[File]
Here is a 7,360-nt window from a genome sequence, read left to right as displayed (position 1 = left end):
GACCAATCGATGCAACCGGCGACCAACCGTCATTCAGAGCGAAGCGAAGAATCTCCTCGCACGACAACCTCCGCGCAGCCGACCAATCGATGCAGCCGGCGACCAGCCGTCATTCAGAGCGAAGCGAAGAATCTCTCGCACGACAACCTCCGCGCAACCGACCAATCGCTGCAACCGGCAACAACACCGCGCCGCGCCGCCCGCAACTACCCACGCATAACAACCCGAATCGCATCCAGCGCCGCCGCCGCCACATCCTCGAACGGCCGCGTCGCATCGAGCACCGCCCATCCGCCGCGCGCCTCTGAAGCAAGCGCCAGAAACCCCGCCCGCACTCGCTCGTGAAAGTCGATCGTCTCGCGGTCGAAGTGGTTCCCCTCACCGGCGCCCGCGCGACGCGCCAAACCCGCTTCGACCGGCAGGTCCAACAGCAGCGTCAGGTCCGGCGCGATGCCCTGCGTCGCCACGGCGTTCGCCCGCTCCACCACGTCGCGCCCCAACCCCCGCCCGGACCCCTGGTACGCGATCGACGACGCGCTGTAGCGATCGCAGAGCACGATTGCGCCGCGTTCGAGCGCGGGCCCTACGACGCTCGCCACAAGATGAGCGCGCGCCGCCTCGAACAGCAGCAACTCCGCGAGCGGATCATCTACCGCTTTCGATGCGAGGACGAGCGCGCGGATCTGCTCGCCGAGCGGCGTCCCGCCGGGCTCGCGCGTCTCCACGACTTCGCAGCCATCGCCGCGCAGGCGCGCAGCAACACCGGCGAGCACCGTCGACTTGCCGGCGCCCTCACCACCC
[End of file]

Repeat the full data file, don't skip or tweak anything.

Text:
Here is a 7,360-nt window from a genome sequence, read left to right as displayed (position 1 = left end):
GACCAATCGATGCAACCGGCGACCAACCGTCATTCAGAGCGAAGCGAAGAATCTCCTCGCACGACAACCTCCGCGCAGCCGACCAATCGATGCAGCCGGCGACCAGCCGTCATTCAGAGCGAAGCGAAGAATCTCTCGCACGACAACCTCCGCGCAACCGACCAATCGCTGCAACCGGCAACAACACCGCGCCGCGCCGCCCGCAACTACCCACGCATAACAACCCGAATCGCATCCAGCGCCGCCGCCGCCACATCCTCGAACGGCCGCGTCGCATCGAGCACCGCCCATCCGCCGCGCGCCTCTGAAGCAAGCGCCAGAAACCCCGCCCGCACTCGCTCGTGAAAGTCGATCGTCTCGCGGTCGAAGTGGTTCCCCTCACCGGCGCCCGCGCGACGCGCCAAACCCGCTTCGACCGGCAGGTCCAACAGCAGCGTCAGGTCCGGCGCGATGCCCTGCGTCGCCACGGCGTTCGCCCGCTCCACCACGTCGCGCCCCAACCCCCGCCCGGACCCCTGGTACGCGATCGACGACGCGCTGTAGCGATCGCAGAGCACGATTGCGCCGCGTTCGAGCGCGGGCCCTACGACGCTCGCCACAAGATGAGCGCGCGCCGCCTCGAACAGCAGCAACTCCGCGAGCGGATCATCTACCGCTTTCGATGCGAGGACGAGCGCGCGGATCTGCTCGCCGAGCGGCGTCCCGCCGGGCTCGCGCGTCTCCACGACTTCGCAGCCATCGCCGCGCAGGCGCGCAGCAACACCGGCGAGCACCGTCGACTTGCCGGCGCCCTCACCACCC